Purpose: Although interns are responsible for caring for dying patients, little is known about end-of-life education and training, including communication skills, in U.S. medical schools. This study of three consecutive cohorts of new interns assessed their perceptions of the amount and types of classroom and clinical instructional strategies used during medical school, their self-rated skill and comfort levels in different aspects of end-of-life communication, and the associations between these measures.
Method: A self-administered questionnaire was given to three consecutive cohorts (1996-1998) of incoming interns (n = 162). Measures were self-reported amount and type of education and clinical experience with four end-of-life communication domains (giving bad news, discussing advance directives, discussing prognosis with the patient, and discussing with the patient's family) and self-perceived comfort and skill levels in relation to different types of end-of-life communication.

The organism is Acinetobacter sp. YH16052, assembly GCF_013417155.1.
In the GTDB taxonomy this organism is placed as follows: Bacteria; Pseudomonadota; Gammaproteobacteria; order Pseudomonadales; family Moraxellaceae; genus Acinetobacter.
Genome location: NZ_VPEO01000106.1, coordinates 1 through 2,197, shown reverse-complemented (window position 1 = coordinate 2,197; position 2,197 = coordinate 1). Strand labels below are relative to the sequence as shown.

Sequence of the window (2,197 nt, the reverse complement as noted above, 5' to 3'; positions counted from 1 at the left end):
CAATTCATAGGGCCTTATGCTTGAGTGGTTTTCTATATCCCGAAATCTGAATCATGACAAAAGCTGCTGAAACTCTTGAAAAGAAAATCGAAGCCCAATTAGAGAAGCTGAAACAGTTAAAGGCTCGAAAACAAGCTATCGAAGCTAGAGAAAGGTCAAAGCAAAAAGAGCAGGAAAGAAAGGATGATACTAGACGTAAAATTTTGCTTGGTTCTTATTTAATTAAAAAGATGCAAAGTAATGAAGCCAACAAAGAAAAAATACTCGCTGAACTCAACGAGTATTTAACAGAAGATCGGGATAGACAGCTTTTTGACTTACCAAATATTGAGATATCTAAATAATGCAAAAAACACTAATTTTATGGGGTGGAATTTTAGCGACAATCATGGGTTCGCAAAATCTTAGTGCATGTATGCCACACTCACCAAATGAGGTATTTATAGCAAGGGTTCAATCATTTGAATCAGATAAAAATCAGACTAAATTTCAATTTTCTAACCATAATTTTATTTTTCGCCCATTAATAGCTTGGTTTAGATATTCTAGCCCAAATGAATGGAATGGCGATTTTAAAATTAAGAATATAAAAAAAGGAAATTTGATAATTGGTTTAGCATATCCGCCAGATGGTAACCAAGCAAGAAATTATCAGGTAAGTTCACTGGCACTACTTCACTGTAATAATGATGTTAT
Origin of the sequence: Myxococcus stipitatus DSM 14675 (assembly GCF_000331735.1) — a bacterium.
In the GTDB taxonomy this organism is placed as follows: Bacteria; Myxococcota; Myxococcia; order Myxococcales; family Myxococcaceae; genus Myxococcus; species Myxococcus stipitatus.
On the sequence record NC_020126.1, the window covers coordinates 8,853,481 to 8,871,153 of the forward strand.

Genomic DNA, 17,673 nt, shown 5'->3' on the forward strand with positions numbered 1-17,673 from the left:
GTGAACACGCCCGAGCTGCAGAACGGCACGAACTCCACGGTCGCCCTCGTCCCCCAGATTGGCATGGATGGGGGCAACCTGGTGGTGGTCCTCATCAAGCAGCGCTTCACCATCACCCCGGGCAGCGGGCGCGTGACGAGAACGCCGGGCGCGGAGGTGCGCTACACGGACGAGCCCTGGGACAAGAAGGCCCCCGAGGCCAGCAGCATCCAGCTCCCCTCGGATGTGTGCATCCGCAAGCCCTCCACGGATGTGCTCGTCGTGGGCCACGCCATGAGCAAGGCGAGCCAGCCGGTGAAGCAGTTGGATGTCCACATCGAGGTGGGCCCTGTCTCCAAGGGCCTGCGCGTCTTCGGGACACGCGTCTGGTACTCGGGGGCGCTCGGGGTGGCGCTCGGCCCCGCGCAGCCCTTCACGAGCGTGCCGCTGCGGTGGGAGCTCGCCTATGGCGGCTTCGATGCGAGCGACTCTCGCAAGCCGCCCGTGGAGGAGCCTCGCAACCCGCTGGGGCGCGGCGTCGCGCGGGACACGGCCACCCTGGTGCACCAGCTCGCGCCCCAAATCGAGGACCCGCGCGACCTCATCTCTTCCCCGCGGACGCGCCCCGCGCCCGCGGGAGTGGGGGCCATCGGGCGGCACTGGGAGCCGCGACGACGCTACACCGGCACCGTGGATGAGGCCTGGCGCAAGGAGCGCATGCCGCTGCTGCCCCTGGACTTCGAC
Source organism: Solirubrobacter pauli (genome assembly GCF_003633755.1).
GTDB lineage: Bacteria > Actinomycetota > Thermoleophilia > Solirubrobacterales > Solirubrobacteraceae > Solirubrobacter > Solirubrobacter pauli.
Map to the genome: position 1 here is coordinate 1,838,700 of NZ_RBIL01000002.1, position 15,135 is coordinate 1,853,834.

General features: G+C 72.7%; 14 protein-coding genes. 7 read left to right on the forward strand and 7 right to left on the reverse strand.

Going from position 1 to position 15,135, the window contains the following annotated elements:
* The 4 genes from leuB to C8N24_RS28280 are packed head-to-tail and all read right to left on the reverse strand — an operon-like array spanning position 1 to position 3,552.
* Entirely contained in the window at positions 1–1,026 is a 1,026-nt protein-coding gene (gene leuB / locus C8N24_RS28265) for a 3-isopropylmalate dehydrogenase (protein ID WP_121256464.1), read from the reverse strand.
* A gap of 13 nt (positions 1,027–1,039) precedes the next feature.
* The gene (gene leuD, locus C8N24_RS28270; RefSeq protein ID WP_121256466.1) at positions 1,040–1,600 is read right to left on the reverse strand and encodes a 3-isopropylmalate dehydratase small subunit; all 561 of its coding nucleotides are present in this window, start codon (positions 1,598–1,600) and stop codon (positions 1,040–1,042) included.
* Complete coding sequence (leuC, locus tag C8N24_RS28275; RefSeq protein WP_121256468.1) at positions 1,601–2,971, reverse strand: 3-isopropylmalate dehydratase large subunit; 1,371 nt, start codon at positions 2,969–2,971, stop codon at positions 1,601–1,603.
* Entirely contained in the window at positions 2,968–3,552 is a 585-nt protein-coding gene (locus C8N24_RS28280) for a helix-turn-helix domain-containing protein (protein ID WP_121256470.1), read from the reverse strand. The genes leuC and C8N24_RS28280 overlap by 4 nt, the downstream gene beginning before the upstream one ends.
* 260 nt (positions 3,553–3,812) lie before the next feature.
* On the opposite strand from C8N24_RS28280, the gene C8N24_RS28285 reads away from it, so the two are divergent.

Results: A total of 157 interns completed the questionnaire. They reported very little classroom teaching, clinical observation, or clinical experience with end-of-life communication during medical school. They lacked comfort and skill in the end-of-life communication domains that were studied. More reported clinical observation and experience with caring for and communicating with dying patients was associated with greater perceived comfort and skill, while classroom teaching was not.
Conclusions: These interns, mostly U.S. medical school graduates (98.7%, n = 155) reported little training and low self-perceived comfort and skill with important elements of end-of-life communication that might contribute to a lack of preparedness to address these issues during their internship. Further research that confirms and explains the underlying reasons for these findings seems warranted.